(5) Mounce argues that behind these words is the prophetic principle of imminence; i.e., John’s point is that the events could transpire at any time, even soon (although there is no way for anyone to know that with certainty; therefore, we must always be ready).
Consider Jesus’ statement in 22:7,12 (“I am coming quickly”). The preterist focuses on the word “quickly” and thus concludes that this is not the second coming of Christ at the end of history but his “coming” in judgment in 70 a.d. Others focus on the word “coming”, believing it to refer to the Parousia, and thus conclude that “quickly” must be pointing to the notion of imminence (but not necessarily immediacy).
(6) Beale contends that John’s words “quickly” (or “soon”) and “near” are a substitute for Daniel’s phrase “in the latter days” (e.g., Dan. 2:28). In other words, “John understands Daniel’s reference to a distant time as referring to his own [John’s] era, and he updates the text accordingly. What Daniel expected to occur in the distant ‘latter days’ – the defeat of cosmic evil and the ushering in of the divine kingdom – John expects to begin ‘quickly,’ in his own generation, if it has not already begun to happen” (153). John is declaring that prophetic fulfillment has already been inaugurated in his own lifetime. The consummation, however, is yet to come. In summary, “John probably views the death and resurrection of Christ as inaugurating the long-awaited kingdom of the end times, which the OT (e.g., Daniel) had predicted and which will continue to exist throughout the church age” (185).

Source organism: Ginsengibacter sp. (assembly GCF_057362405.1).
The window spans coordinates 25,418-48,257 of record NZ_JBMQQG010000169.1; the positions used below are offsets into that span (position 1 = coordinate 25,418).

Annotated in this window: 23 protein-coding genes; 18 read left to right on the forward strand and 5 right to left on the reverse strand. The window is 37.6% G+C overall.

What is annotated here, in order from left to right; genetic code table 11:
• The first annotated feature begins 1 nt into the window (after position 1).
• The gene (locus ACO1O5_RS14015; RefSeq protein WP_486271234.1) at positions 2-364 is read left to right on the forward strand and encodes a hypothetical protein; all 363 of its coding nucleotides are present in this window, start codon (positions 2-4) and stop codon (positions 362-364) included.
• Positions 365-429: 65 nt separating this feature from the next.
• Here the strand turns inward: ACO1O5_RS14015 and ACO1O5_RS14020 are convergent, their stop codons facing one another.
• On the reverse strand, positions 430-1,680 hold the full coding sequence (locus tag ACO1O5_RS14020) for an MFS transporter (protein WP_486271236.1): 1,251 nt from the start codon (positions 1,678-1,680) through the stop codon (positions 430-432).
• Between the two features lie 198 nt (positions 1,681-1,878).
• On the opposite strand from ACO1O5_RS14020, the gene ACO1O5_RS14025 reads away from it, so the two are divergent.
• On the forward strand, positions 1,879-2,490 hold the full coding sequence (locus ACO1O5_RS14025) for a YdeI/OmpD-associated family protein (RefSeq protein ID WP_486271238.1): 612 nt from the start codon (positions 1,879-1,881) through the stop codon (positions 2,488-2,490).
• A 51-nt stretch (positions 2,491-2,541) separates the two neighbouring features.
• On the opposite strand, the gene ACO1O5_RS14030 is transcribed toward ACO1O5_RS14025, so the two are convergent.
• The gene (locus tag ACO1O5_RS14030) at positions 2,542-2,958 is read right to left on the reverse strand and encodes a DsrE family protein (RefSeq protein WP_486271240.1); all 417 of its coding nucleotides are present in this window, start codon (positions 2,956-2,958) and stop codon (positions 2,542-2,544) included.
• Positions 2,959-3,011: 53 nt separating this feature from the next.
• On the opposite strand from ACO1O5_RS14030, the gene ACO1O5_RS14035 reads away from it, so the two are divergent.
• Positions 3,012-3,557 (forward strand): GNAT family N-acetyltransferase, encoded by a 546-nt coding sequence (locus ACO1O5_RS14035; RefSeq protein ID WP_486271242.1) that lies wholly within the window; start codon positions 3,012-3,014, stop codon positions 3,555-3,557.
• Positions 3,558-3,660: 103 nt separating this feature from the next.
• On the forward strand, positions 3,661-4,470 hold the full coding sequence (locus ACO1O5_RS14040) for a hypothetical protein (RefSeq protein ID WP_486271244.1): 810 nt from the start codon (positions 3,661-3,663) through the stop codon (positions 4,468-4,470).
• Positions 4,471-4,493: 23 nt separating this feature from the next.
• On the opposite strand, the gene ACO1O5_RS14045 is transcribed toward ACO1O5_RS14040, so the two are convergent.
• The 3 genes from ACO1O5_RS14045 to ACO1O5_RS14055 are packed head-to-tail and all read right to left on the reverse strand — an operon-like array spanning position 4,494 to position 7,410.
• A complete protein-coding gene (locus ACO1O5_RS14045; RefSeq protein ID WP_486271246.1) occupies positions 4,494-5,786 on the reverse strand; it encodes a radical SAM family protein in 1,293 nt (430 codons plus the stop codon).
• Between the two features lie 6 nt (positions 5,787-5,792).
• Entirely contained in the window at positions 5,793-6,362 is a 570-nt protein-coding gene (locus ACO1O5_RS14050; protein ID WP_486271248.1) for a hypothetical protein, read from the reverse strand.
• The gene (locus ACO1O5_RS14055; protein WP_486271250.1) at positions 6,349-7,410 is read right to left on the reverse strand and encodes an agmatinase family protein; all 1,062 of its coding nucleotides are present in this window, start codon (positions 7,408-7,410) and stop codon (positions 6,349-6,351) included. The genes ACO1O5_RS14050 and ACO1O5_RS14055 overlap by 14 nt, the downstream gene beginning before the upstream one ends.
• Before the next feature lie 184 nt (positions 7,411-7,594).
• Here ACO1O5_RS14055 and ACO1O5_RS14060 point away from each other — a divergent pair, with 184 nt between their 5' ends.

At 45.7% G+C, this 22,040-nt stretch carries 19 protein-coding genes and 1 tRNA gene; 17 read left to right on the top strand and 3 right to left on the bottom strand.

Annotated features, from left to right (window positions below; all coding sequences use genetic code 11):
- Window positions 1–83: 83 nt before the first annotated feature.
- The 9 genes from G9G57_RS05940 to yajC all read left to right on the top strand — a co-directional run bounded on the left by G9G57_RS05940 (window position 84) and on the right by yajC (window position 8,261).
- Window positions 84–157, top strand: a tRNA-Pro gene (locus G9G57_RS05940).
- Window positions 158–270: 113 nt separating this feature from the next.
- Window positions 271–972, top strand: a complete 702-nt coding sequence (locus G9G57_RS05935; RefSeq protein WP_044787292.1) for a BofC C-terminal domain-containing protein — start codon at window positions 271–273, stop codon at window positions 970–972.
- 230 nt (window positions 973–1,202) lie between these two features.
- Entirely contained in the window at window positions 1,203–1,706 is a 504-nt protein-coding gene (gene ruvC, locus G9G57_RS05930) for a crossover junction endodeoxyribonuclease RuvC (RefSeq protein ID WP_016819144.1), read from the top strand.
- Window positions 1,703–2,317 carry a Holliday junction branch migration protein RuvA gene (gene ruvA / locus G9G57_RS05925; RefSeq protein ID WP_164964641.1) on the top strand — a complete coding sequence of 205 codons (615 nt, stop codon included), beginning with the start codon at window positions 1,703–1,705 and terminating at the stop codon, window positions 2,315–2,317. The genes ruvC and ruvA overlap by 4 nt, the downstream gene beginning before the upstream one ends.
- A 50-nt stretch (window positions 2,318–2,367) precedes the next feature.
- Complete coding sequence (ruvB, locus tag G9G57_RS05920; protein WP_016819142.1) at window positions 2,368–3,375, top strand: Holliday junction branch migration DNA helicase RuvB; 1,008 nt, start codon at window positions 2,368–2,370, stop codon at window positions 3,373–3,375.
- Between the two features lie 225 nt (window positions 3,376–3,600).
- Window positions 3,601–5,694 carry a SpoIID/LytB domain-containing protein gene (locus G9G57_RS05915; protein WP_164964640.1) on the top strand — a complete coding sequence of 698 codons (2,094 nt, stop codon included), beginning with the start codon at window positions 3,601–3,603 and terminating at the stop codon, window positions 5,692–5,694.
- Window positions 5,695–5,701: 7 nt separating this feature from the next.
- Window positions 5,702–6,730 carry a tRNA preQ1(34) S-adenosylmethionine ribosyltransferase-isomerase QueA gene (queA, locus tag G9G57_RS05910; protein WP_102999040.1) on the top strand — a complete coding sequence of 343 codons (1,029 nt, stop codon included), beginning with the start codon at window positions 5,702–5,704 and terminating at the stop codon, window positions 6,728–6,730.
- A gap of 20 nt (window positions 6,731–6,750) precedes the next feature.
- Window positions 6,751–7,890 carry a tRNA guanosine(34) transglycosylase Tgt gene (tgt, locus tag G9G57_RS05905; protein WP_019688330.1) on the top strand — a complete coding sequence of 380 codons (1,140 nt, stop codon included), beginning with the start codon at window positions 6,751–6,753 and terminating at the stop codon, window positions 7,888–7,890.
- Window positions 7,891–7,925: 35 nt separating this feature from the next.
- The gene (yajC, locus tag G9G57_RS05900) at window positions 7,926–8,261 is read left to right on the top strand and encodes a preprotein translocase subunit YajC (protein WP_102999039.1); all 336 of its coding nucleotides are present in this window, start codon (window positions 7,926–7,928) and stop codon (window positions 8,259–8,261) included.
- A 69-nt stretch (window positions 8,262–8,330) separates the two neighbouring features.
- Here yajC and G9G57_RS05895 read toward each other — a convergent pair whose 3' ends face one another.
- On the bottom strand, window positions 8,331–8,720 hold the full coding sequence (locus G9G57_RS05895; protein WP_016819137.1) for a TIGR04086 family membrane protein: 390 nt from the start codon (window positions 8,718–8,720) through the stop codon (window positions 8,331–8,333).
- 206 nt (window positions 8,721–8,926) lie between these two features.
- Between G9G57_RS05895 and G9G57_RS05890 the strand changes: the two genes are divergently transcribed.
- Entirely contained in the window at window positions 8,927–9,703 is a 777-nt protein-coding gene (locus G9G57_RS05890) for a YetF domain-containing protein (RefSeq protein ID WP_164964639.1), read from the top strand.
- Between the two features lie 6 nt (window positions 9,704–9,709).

I find Beale’s explanation the most likely one. It seems as if John’s intent is to bring events which were once in the distant future into the immediate present. In that sense, then, “the time is near.” But the “time” for “what” is near? Wilcock asks the appropriate questions: “Time for the end of time, and all its associated events? Time for the beginning of a long series of happenings which will eventually usher in the end? Time for some immediate crisis of trouble or persecution, which will be a kind of foreshadowing of the end? John is not told immediately” (32). I believe Wilcock is correct when he goes on to suggest that